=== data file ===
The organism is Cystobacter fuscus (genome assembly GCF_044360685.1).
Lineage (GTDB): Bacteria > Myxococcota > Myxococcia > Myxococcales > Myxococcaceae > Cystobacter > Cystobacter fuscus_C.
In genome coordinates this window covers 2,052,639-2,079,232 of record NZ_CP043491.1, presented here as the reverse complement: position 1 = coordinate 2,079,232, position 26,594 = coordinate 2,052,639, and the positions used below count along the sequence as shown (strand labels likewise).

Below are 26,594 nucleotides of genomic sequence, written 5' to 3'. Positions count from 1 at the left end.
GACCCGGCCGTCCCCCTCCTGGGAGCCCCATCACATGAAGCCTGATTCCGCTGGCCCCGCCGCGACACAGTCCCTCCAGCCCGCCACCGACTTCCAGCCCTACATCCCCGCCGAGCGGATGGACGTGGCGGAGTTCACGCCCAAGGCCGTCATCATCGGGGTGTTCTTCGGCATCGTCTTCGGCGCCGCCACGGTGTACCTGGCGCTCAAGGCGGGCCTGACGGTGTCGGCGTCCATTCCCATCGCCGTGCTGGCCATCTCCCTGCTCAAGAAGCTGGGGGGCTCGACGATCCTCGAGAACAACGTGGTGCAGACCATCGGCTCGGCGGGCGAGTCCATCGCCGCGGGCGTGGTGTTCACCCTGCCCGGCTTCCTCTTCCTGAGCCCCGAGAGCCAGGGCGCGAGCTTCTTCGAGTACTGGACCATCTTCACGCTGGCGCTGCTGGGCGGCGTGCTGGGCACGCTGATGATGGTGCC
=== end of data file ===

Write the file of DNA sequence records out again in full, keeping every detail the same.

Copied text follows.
The organism is Cystobacter fuscus (genome assembly GCF_044360685.1).
Lineage (GTDB): Bacteria > Myxococcota > Myxococcia > Myxococcales > Myxococcaceae > Cystobacter > Cystobacter fuscus_C.
In genome coordinates this window covers 2,052,639-2,079,232 of record NZ_CP043491.1, presented here as the reverse complement: position 1 = coordinate 2,079,232, position 26,594 = coordinate 2,052,639, and the positions used below count along the sequence as shown (strand labels likewise).

Below are 26,594 nucleotides of genomic sequence, written 5' to 3'. Positions count from 1 at the left end.
GACCCGGCCGTCCCCCTCCTGGGAGCCCCATCACATGAAGCCTGATTCCGCTGGCCCCGCCGCGACACAGTCCCTCCAGCCCGCCACCGACTTCCAGCCCTACATCCCCGCCGAGCGGATGGACGTGGCGGAGTTCACGCCCAAGGCCGTCATCATCGGGGTGTTCTTCGGCATCGTCTTCGGCGCCGCCACGGTGTACCTGGCGCTCAAGGCGGGCCTGACGGTGTCGGCGTCCATTCCCATCGCCGTGCTGGCCATCTCCCTGCTCAAGAAGCTGGGGGGCTCGACGATCCTCGAGAACAACGTGGTGCAGACCATCGGCTCGGCGGGCGAGTCCATCGCCGCGGGCGTGGTGTTCACCCTGCCCGGCTTCCTCTTCCTGAGCCCCGAGAGCCAGGGCGCGAGCTTCTTCGAGTACTGGACCATCTTCACGCTGGCGCTGCTGGGCGGCGTGCTGGGCACGCTGATGATGGTGCC